leocarpus fragilis

Class: Myxomycetes, subclass Myxogastromycetidae
Order: Physarales
Family: Physaraceae

Revisiting a local myxomycete

Every winter for the last few years, a colony of the slime mold leocarpus fragilis has fruited a few weeks after the winter solstice. After several years, I managed to start taking decent photographs of it.

January 2004

In January of 2004 it fruited twice, and I finally got some decent pictures of it.

First appearance

When the colony first appeared, I caught it before it developed sporangia. The viscid, nodular mass in the following photo envelops two pine needles.

[viscid, very nodular pale yellow mass]

A few threads extended from the colony across the tree bark.

[viscid yellow 1mm thin thread on bark]

Within a day the threads had disappeared and the sporangia had sprouted and withered. I didn’t expect to see the slime mold again until the following winter. Nevertheless, I prepared by asking a friend for a short lesson on macro photography—next time I was going to get some good pictures! I’m glad I didn’t put the lesson off, for the colony reappeared less than a week later.

Second appearance

I almost didn’t notice the colony’s return, as it appeared almost out of sight of my front window. I happened to catch a glimpse while taking out the recycling. Upon seeing it, I borrowed a camera and went to work.

Here’s the main sporangia mass, which was attached to bark at the tree’s base. Note the membranous attachment of sporangia visible center right.

[approximately fifty yellow, full, viscid sporangia]

Twenty hours later

By the next morning, the sporangia were darkening and one at the bottom had collapsed. Note in particular the ones in the upper right of the image below.

[orange sporangia, less viscid]

Sporangia attached to an adjacent needle had almost completely dried up, as these before and after photographs show.

[round, viscid, yellow sporangia hanging from pine needle] [collapsed, dry, brown sporangia hanging from pine needle]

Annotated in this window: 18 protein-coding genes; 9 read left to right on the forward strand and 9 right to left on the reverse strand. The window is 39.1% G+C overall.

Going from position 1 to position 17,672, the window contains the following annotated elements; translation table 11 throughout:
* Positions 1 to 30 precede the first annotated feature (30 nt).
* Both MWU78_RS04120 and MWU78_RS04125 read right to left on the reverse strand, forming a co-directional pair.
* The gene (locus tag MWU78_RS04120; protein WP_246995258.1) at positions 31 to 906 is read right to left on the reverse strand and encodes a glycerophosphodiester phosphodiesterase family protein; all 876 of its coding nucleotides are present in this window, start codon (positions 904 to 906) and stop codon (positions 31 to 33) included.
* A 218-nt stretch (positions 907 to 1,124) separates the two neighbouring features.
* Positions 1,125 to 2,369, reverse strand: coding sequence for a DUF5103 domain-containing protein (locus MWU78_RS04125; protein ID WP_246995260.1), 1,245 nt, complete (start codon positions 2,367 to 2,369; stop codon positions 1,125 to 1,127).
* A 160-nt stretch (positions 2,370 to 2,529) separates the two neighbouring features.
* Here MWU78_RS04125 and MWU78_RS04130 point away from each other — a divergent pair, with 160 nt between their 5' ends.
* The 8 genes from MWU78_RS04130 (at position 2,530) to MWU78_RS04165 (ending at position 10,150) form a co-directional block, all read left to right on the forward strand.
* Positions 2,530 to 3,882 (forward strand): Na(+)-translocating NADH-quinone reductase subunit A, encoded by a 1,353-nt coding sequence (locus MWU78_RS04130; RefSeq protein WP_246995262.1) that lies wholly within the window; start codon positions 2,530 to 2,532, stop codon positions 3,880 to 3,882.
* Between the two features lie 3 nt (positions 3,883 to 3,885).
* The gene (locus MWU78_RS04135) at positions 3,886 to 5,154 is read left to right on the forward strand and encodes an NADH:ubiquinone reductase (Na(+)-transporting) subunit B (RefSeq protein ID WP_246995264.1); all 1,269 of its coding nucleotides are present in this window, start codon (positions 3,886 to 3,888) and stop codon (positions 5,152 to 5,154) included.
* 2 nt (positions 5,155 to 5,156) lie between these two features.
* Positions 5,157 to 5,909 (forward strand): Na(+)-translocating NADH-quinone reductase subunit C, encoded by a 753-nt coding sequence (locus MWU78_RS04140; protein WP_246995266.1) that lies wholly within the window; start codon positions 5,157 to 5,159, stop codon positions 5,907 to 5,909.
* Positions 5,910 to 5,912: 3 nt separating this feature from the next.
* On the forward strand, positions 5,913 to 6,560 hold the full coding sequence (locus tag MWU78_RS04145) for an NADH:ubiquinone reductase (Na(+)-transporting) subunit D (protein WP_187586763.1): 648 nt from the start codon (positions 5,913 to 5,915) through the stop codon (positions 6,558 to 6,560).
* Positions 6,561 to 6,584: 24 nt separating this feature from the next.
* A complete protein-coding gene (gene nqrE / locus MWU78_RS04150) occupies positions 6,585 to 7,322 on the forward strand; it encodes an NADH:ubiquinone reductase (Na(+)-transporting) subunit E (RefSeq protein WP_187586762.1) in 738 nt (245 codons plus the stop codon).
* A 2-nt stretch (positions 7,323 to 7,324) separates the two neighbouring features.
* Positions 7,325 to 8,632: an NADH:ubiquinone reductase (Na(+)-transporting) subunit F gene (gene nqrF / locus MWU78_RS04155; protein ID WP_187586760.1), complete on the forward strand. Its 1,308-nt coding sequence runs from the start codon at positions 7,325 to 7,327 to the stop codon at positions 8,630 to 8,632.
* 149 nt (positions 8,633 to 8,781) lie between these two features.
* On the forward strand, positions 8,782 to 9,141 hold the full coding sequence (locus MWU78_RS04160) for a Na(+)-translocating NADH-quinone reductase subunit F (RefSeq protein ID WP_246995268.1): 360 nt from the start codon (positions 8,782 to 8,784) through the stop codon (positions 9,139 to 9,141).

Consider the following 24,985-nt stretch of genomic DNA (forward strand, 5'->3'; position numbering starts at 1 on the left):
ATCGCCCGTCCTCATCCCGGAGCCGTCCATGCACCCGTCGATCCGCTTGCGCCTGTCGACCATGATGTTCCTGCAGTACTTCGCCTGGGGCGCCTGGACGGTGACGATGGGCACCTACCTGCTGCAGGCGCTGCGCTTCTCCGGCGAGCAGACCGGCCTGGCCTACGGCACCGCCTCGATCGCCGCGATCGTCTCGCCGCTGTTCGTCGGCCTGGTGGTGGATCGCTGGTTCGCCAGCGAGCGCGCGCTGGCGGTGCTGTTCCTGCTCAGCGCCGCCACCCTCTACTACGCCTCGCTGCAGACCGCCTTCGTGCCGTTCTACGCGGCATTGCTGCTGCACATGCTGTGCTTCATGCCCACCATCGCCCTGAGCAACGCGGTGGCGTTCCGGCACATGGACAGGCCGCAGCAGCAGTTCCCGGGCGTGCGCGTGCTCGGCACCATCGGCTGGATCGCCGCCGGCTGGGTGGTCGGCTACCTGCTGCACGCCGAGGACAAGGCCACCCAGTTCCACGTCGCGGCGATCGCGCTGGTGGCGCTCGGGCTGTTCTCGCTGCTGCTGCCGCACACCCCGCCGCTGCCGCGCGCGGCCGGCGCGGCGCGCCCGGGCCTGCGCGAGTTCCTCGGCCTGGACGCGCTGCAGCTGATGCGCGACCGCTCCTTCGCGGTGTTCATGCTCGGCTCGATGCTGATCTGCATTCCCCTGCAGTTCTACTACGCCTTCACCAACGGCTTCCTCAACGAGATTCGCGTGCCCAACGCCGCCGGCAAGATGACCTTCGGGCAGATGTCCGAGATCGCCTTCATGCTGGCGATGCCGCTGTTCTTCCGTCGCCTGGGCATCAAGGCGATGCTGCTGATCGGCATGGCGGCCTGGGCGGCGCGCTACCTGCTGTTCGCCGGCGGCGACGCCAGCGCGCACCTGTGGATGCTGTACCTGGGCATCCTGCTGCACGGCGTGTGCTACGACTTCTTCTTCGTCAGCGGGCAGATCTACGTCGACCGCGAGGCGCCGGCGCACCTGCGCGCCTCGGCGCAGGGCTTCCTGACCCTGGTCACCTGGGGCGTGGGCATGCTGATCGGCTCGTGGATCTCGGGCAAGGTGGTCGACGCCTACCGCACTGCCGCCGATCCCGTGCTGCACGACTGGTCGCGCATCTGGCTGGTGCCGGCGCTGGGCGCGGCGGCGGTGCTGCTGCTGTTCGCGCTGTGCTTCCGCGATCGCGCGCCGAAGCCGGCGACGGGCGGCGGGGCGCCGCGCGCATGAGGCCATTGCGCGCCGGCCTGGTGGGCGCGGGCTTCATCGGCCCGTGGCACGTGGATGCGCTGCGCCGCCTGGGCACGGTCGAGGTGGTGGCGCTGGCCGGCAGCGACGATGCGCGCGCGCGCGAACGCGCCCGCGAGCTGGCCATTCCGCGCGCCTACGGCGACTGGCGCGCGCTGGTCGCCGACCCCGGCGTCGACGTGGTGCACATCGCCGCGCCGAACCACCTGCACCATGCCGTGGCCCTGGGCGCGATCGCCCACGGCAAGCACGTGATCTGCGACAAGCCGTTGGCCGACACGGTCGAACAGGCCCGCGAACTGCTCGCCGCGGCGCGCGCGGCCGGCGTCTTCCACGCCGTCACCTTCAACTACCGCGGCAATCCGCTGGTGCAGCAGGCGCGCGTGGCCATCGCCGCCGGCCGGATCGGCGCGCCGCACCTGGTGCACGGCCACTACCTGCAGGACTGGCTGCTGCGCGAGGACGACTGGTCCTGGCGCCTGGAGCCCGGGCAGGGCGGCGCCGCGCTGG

The weather preceding the appearance of the slime mold was cloudy, cool, and rainy. There hadn’t been freezing temperatures for several weeks. To date, the colony has always appeared within an area of about a square yard or two, on either a bed of pine needles, an old and wet piece of wood, or the base of a pine tree. It usually lasts several days. In January 2004 it appeared and lasted two days, then reappeared a week later.

December 2004

The slime mold fruited again in the middle of December. Here are four moments in its development over the course of twenty-seven hours.

The site was disturbed in 2006, and a large, rotting piece of wood was removed. I didn’t see the slime mold fruit that year, and wondered whether it had lost a source of nutrition.

February 2008

The slime mold fruited profusely in the middle of February 2008, on the first cloudy day after a week of sunny weather with temperate days and cold nights.

A few days later a new fruiting appeared. I saw it early enough to get a picture of early differentiation:

This slime mold tends to first appear at the base of trees, on the north side. Could the lack of light there affect when they appear? Or is it simply coincidence that they appear around the time of the winter solstice? Could their food supply be drying up due to low light levels?

I hope in future to catch it when it’s starting to congregate. Time-lapse photography could be interesting, too...


Last updated 25 February 2008
All contents ©2004 Mark L. Irons.